Snowden is a ‘polarizing force,’ says Post’s Barton Gellman

Barton Gellman and Alex S. Jones

Barton Gellman and Alex S. Jones

October 15, 2013 – As one of only three people with direct contact to Edward Snowden, the Pulitzer Prize-winning journalist Bart Gellman shared with the Shorenstein Center how the Snowden leaks about the NSA have affected the U.S. government, marketplace and democracy.

Snowden’s greatest fear, Gellman said, was that either “he would be preempted” in his attempt to “drop a dime on the surveillance state without being surveilled,” or that he would be “greeted by indifference.” Snowden wanted a “substantial debate on where the boundaries should be drawn in terms of secret intelligence gathering in a democracy,” Gellman said, and he acknowledged that as a result of the Snowden leaks, a significant debate has indeed taken root in both the national and international arenas.

“Snowden is a polarizing force,” Gellman said. But stepping back to look at the big picture, he pointed out that what we have learned is that we are “living increasingly behind one-way mirrors in which we are more and more transparent to our government and to large corporate interests,” Gellman said, “and they are more and more opaque to us because the surveillance is accompanied by extraordinary levels of secrecy.”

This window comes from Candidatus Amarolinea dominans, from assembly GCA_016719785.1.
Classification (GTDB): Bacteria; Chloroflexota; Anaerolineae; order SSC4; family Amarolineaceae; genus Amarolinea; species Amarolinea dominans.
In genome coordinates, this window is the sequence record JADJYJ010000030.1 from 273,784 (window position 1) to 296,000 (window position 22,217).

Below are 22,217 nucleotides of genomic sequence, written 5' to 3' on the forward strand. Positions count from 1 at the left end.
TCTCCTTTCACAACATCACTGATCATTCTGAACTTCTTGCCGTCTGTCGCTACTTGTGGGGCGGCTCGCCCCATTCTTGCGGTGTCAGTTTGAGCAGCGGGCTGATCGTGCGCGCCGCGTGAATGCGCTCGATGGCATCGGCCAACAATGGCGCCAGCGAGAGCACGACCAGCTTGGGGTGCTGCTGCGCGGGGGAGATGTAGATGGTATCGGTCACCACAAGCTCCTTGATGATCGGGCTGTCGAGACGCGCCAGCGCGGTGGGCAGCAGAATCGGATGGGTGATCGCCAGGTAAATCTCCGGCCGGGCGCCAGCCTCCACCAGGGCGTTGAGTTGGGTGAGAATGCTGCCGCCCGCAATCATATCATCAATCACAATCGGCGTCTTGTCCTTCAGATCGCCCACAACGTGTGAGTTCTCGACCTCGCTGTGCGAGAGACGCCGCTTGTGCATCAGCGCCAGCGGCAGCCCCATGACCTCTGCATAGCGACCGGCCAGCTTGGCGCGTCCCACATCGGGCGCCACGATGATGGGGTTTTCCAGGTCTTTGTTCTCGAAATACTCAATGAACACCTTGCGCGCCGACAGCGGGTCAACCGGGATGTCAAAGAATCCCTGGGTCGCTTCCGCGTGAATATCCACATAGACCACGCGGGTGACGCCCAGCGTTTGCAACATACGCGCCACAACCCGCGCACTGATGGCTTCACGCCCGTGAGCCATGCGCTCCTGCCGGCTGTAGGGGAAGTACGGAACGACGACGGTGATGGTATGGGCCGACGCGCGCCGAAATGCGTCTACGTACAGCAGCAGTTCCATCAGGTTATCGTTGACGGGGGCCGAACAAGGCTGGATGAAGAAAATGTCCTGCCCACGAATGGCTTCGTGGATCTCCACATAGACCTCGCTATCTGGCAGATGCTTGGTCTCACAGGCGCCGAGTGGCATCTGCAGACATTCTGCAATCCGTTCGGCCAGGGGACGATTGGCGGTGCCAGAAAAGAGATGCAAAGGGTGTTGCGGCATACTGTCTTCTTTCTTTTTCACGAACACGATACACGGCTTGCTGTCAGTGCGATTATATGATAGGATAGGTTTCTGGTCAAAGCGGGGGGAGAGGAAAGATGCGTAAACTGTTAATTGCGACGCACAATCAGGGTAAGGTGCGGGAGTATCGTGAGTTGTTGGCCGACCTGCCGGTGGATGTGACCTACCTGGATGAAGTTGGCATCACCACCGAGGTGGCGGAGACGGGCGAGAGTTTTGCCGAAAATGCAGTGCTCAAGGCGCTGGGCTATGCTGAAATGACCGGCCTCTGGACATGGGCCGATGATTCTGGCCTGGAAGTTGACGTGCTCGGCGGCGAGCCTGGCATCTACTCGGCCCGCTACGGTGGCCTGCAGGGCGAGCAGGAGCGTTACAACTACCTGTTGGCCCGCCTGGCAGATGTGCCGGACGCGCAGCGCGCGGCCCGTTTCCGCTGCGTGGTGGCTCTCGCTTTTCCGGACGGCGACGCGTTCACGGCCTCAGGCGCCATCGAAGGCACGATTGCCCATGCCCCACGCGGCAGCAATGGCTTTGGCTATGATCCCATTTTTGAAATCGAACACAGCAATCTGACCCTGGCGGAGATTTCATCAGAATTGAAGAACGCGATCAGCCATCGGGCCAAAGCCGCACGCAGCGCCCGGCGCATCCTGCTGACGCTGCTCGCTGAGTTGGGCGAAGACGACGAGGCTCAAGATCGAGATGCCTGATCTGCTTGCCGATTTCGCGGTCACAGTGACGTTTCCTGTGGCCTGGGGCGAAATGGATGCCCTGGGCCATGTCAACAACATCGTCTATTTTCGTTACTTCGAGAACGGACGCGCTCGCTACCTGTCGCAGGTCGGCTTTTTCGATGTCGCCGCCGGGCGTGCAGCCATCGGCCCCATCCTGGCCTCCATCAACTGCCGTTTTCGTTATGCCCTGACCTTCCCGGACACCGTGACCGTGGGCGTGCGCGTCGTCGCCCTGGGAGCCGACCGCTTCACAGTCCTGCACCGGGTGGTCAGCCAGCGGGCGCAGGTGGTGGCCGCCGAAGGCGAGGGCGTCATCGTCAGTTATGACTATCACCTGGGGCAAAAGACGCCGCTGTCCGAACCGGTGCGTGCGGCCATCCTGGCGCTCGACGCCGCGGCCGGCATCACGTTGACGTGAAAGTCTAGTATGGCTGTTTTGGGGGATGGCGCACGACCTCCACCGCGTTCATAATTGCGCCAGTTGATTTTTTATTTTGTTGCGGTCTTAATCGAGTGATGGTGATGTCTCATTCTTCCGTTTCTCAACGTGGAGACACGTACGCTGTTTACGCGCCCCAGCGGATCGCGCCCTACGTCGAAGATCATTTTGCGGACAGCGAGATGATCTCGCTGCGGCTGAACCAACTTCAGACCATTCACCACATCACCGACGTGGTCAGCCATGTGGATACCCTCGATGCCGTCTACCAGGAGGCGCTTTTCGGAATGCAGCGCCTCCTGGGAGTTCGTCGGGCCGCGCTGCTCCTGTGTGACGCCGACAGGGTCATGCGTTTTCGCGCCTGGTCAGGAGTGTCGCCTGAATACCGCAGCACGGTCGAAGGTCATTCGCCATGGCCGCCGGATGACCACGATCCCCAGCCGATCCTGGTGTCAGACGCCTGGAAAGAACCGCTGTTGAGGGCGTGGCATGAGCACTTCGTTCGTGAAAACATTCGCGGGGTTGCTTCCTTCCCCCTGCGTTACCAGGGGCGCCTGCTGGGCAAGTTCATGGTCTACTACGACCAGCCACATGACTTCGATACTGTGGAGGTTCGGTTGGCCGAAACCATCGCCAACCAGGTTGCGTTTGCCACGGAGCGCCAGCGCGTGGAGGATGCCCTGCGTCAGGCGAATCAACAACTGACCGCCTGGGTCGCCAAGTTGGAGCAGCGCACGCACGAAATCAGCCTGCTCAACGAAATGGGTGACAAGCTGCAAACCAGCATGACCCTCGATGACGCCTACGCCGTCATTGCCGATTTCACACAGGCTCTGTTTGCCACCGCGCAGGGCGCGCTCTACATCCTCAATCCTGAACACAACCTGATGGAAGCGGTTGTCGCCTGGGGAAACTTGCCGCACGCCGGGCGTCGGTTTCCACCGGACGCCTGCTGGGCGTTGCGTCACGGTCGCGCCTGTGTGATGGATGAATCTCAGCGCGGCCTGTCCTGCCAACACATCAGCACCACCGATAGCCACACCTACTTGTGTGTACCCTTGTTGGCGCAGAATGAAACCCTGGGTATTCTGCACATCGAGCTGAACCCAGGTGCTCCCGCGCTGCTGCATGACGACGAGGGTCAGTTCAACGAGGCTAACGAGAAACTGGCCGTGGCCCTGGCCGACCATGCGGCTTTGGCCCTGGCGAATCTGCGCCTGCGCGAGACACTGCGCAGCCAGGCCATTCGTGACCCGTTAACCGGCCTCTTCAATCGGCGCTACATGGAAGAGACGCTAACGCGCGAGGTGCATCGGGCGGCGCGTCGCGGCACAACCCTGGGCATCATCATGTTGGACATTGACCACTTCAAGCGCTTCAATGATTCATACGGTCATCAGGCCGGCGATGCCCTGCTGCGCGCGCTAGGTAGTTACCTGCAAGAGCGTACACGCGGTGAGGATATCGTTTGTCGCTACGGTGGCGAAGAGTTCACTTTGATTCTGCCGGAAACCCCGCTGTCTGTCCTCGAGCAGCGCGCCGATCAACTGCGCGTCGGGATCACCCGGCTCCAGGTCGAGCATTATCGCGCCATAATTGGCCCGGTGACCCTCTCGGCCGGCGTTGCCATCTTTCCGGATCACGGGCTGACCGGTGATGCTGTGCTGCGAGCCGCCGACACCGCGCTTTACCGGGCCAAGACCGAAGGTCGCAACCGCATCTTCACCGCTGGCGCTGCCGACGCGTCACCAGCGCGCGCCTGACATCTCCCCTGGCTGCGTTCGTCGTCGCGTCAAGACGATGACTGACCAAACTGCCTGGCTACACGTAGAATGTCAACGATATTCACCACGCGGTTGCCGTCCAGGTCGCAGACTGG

In his recent Washington Post article, Gellman reports that the NSA has been gathering millions of email contacts and instant messaging “buddy lists,” and while Americans have not specifically been targeted, “tens of millions of Americans have been swept into this collection,” he said. The collection was intended to “discover unknown targets, but it’s not limited to terrorism.”

Gellman concluded by saying that “there is a conflict of core values at work here, which is self government and self defense. And while he does not consider himself to be an advocate, he did acknowledge himself to be an “advocate for truth telling and also for sufficient transparency to allow the public to govern itself.”

Article and photo by Janell Sims, Shorenstein Center.